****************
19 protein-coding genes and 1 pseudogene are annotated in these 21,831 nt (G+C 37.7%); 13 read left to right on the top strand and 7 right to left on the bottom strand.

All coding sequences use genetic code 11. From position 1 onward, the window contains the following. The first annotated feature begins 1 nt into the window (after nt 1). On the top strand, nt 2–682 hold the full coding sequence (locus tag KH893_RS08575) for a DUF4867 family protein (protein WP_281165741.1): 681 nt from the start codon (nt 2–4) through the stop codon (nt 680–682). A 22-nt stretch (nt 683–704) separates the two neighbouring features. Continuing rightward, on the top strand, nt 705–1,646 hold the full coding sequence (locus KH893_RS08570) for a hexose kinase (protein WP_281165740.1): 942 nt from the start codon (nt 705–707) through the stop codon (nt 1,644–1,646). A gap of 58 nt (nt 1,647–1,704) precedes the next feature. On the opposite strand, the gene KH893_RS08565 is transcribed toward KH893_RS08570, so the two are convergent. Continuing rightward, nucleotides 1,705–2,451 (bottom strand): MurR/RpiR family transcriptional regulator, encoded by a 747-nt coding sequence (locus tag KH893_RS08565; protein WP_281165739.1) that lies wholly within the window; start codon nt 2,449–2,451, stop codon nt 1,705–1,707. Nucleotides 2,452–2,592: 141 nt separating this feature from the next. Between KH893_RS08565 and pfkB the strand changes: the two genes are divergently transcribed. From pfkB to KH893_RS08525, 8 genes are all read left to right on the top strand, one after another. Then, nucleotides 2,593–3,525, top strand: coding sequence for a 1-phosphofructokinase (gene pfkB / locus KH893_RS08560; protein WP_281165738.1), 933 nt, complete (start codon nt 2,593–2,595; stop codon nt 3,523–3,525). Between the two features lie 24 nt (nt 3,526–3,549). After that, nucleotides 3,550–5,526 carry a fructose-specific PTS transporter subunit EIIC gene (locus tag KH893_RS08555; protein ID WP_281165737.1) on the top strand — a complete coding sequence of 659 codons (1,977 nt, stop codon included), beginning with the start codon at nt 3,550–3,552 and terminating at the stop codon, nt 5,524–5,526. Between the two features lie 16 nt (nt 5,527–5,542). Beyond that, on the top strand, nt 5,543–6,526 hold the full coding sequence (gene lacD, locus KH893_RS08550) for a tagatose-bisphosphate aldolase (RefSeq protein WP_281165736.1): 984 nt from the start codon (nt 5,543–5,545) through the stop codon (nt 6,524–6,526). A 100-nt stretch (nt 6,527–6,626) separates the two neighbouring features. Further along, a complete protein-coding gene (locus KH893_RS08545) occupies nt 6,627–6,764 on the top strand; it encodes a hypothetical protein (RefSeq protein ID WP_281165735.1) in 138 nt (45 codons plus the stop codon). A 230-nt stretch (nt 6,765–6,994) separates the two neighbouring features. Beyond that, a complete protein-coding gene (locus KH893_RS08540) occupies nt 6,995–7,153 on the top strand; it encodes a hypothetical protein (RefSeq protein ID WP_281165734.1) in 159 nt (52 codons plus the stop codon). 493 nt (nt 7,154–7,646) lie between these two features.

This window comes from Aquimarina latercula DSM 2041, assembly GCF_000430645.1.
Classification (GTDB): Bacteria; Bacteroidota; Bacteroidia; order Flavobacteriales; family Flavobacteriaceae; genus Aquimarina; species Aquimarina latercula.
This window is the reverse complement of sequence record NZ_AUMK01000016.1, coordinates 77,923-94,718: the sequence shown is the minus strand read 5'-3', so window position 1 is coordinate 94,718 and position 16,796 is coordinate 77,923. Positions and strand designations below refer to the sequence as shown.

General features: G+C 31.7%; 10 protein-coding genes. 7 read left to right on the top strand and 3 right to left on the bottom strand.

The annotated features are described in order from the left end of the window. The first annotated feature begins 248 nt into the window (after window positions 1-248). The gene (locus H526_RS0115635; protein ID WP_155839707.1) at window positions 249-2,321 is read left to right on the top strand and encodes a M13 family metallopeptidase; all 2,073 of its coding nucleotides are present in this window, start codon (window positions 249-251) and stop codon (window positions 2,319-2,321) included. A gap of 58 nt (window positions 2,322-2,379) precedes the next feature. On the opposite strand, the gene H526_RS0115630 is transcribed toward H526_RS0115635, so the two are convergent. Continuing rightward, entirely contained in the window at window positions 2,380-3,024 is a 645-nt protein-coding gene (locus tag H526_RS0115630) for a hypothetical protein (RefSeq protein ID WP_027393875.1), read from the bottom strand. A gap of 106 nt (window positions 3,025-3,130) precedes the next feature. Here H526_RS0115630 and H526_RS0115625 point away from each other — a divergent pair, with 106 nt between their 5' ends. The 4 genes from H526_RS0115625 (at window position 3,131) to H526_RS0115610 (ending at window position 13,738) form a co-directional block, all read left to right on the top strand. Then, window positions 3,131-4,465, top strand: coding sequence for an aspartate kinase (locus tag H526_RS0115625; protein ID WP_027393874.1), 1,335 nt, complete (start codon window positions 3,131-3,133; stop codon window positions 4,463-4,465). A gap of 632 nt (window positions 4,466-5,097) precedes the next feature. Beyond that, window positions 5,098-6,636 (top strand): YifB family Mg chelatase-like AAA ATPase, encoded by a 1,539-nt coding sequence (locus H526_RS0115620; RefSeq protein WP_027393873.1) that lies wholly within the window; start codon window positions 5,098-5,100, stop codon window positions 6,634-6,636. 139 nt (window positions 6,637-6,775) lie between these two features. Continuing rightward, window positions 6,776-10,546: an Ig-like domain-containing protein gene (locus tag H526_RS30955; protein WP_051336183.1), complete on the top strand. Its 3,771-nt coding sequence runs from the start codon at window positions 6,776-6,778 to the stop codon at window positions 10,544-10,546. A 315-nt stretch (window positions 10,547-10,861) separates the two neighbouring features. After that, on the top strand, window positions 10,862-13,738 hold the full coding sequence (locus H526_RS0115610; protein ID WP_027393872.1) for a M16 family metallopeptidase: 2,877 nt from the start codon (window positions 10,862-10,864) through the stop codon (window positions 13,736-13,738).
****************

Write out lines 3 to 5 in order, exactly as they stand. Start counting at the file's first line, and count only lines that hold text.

This window comes from Aquimarina latercula DSM 2041, assembly GCF_000430645.1.
Classification (GTDB): Bacteria; Bacteroidota; Bacteroidia; order Flavobacteriales; family Flavobacteriaceae; genus Aquimarina; species Aquimarina latercula.
This window is the reverse complement of sequence record NZ_AUMK01000016.1, coordinates 77,923-94,718: the sequence shown is the minus strand read 5'-3', so window position 1 is coordinate 94,718 and position 16,796 is coordinate 77,923. Positions and strand designations below refer to the sequence as shown.